Here’s one thing they do have: a group of global delegates who are all motivated and committed to using innovative ideas to create real, potent social change. This year’s conference is about culture, and there was no lack of it as representatives from over 40 countries filled Oxford’s Sheldonian Theater for the opening plenary session that featured calls to action (like Skoll’s), a few laughs (including hearty applause for Lord Anthony Giddens when he told this joke: “George Bush finally decided to take climate change seriously…so he’s sending 10,000 troops to the sun.”) and stimulating ideas and speeches.

Culture, on first glance, is perhaps an interesting choice for a conference on social entrepreneurship, but frankly, couldn’t be more relevant to today’s critical issues.  Chairman of the Skoll Centre for Social Entrepreneurship, Stephen Chambers said:

    “We chose this theme because we understand that sometimes the problems we face aren’t about cash, or the supply chain, or incentives. Often the solutions we seek…are about behaviors, or habits – our focus will be on the human reality, the complications of culture – unpredictable and sometimes perverse truth of who we are, what we do, and what we make.”

The conference organizers understand the idea that cultural norms can disadvantage not just cultural/ethnic minorities, but women – it’s a key group that becomes oppressed, and interestingly one large target of social entrepreneurship programs (for instance, you see many successful microfinance programs with 80%+ women borrowers). This focus is welcome, as was the representation of women panelists today. One of the most lively panels was all women: moderated by Pat Mitchell of the Paley Center and featuring Karen Tse (International Bridges to Justice), Jody Williams (Nobel Laureate), and Nafis Sadik, MD (of the UN).

The three women who spoke – all tireless activists and entrepreneurs in their own right – discussed their varied experiences (from debating reproductive health issues with the Pope to training police officers in Cambodia to respect human rights) with an eye to culture and the barriers and opportunities to social change it can create. Their messages were ones to me that, as a long-time student of gender studies, were commonplace, but somewhat revolutionary in a room of public and private sector actors, many from mainstream organizations. Preaching about “a culture of shared experience,” Tse dismissed “superficial notions of culture” that pit nationalities against nationalities and that don’t understand that, for example, a public defender in Cambodia may have more in common with a public defender in Afghanistan that with a person in a vastly different location within their own culture. And Sadik was bold as well, telling the audience that, of course, you have to take culture into account, but at the same time, “can’t allow traditional values to be used to justify actions that discriminate against women or don’t allow them to have rights.”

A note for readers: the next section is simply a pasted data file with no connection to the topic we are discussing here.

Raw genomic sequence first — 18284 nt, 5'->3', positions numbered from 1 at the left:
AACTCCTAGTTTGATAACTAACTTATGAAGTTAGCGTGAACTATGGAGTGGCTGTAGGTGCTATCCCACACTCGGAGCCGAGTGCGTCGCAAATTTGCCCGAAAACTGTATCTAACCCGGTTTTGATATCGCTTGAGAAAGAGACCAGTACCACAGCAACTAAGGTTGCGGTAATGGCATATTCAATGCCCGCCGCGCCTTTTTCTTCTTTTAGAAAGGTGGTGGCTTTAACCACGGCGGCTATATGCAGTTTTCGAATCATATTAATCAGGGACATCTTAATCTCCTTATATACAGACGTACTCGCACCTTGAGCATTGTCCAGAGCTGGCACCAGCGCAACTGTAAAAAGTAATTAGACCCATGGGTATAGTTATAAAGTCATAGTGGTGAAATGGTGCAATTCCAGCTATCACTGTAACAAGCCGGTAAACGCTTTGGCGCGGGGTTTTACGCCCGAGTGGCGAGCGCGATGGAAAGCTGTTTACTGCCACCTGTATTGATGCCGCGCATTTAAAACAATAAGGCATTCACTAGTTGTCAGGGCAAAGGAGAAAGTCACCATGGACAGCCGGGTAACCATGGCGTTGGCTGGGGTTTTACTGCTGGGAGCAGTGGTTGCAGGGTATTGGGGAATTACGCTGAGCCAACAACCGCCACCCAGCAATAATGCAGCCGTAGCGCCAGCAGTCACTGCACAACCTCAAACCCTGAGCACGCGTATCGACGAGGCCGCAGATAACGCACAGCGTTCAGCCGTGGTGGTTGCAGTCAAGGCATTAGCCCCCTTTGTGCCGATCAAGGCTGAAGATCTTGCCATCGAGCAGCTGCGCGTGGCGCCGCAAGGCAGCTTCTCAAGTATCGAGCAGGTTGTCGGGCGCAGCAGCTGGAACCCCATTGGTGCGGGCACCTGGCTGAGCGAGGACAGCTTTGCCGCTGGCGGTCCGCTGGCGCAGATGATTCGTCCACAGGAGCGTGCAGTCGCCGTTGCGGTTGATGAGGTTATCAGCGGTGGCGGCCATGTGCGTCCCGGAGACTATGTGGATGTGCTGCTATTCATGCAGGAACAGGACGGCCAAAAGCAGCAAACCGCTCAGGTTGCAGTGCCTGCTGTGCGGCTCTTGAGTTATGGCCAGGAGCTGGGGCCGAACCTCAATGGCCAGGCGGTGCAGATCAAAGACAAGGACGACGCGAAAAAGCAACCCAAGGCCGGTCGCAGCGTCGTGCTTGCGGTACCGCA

As the first day comes to a close, I’m struck by the tenor of this conference, and take the train back to London as a believer in Chambers’ opening mandate: that we should leave here inspired, infused, and invigorated. At the drinks reception, held at the gorgeous Trinity College after the opening plenary, I found myself in conversation with (at the same time), a social entrepreneur from Beirut (via California), a student and professor from California (via Spain), and a family foundation representative from India (where funding comes from a London company). We were doing exactly what the Skoll Conference has asked: examining and indeed embracing our cultures as a way to create long-term social change. I can’t wait to see what we can do tomorrow.

And So It Begins: The 2008 Skoll World Forum on Social Entrepreneurship

For the second year in a row, OnPhilanthropy will be blogging throughout the 2008 Skoll World Forum on Social Entrepreneurship, held at Oxford University. This year's theme and line-up of speakers promises to top even last year's amazing event. For the next three days, I'll be reporting on the discussions and debate surrounding "Culture, Context, and Social Change" and lectures and speeches from social entrepreneurship rockstars including Al Gore, Paul Farmer, Jeff Skoll, and many other luminaries in the field.

Check back often for updates from the front lines at Skoll as we explore the relationships between philanthropy and social entrepreneurship from a global perspective.